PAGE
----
Yes, we are finally at Part 7 of the SQL 2012 failover cluster install. Now that your first node is healthy, we can join the second node to the cluster. The installer process is fairly different, since it will detect your existing cluster and ask you far fewer questions. It also produces a .INI file of your settings, in case you need to re-install or want it for DR purposes.
Don’t stop here, and think all of your work is done. Yes the cluster will be up and running at the end of this post, but there’s still a lot of best practices left to configure such as email error alerts, Kerberos, SSL certificate, etc. Stay tuned for several more installments to make your SQL cluster more enterprise-grade.
SQL 2012 Failover Cluster Pt. 1: Introduction
SQL 2012 Failover Cluster Pt. 2: VM Deployment
SQL 2012 Failover Cluster Pt. 3: iSCSI Configuration
SQL 2012 Failover Cluster Pt. 4: Cluster Creation
SQL 2012 Failover Cluster Pt. 5: Service Accounts
SQL 2012 Failover Cluster Pt. 6: Node A SQL Install
SQL 2012 Failover Cluster Pt. 7: Node B SQL Install
SQL 2012 Failover Cluster Pt. 8: Windows Firewall
SQL 2012 Failover Cluster Pt. 9: TempDB
SQL 2012 Failover Cluster Pt. 11: Jobs n More
SQL 2012 Failover Cluster Pt. 12: Kerberos n SSL
Node B SQL Installation
1. Mount the SQL server ISO to your second VM. Launch the SQL installer page and select Add node to a SQL server failover cluster. After the installer bootstrap files install (download any updates from the internet if prompted), you should get to a Cluster Node Configuration screen. I actually did my first install on node B, so that’s why you see node A listed below as “Name of this node”. Your entries will likely be reversed. Do not panic.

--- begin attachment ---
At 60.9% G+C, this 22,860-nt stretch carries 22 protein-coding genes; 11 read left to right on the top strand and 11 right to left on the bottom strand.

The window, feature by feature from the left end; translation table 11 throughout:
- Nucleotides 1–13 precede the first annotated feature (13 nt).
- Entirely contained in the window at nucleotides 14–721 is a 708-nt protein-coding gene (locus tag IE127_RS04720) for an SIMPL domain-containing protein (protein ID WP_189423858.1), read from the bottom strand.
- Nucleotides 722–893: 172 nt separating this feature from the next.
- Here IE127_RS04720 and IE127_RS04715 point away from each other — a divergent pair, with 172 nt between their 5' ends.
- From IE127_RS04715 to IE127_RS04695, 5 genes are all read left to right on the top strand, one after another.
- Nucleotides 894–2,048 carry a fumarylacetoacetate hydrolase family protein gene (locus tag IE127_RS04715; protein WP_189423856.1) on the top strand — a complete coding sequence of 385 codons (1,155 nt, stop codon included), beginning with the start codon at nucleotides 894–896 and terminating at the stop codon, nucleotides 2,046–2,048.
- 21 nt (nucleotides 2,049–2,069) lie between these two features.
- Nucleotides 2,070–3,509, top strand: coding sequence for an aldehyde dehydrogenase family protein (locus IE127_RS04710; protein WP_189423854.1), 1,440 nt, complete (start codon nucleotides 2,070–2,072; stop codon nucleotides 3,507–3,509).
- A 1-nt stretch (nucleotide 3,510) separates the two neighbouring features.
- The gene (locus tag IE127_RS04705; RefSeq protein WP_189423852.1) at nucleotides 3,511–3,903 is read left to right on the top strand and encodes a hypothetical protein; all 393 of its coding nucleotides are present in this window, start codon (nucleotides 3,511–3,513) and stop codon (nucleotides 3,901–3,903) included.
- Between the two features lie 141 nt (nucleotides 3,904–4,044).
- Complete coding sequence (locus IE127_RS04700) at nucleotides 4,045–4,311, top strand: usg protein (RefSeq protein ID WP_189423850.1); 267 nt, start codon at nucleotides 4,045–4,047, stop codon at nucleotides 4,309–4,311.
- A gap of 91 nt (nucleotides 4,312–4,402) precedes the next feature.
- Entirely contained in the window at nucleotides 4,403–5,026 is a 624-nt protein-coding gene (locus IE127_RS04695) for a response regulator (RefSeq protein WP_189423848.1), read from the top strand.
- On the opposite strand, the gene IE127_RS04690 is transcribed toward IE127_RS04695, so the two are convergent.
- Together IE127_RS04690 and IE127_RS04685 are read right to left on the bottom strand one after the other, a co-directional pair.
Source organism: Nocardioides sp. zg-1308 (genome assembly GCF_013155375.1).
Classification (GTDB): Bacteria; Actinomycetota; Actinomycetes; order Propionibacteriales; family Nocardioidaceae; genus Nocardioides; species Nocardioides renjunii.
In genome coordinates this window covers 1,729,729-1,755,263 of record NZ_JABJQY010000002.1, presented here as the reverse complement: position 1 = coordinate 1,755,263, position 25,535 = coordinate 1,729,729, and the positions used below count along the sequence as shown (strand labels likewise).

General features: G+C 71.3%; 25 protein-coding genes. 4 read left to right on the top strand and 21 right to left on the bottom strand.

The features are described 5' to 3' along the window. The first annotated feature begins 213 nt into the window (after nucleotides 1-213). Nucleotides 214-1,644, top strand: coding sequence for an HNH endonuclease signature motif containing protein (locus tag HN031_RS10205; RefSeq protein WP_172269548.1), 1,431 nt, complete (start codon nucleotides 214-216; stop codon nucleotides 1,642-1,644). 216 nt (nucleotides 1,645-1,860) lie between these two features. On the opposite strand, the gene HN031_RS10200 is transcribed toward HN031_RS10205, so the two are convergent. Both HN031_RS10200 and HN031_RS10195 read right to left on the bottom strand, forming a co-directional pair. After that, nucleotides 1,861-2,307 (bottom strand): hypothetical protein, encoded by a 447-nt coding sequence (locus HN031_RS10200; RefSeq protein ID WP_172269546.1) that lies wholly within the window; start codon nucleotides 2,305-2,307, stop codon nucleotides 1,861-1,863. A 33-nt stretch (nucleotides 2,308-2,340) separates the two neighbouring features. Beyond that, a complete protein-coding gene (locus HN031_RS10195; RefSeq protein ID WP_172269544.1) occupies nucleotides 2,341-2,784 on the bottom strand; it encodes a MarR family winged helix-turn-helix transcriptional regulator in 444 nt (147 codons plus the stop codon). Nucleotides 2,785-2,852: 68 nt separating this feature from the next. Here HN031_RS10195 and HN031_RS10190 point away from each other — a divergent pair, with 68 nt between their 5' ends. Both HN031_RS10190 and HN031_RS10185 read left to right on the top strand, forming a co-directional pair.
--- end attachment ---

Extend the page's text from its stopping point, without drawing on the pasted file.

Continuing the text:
2. It should automatically detect your network configuration and it won’t let you change it, so just click Next.
3. You will need to re-enter the service account passwords, so do that here.
4. Click through the rest of the wizard and on the Ready to Add Node it will give you the path to the .INI configuration file. I would recommend you save that file to a safe place, such as your D: drive. It’s not required, but should you have a failure you can re-run the install with those settings. It can also help for DR purposes, to rebuild your cluster with the same config.
5. After a few nail biting minutes, you should get a screen with a long list of green checks. Your second node is now up!
Congratulations! However, we are far from done. So don’t just call it a day and think that your SQL server is done. We need to configure firewall rules, email alerting, database maintenance jobs, and do other tweaking along the way. Those steps and more will be covered in Part 8 and beyond.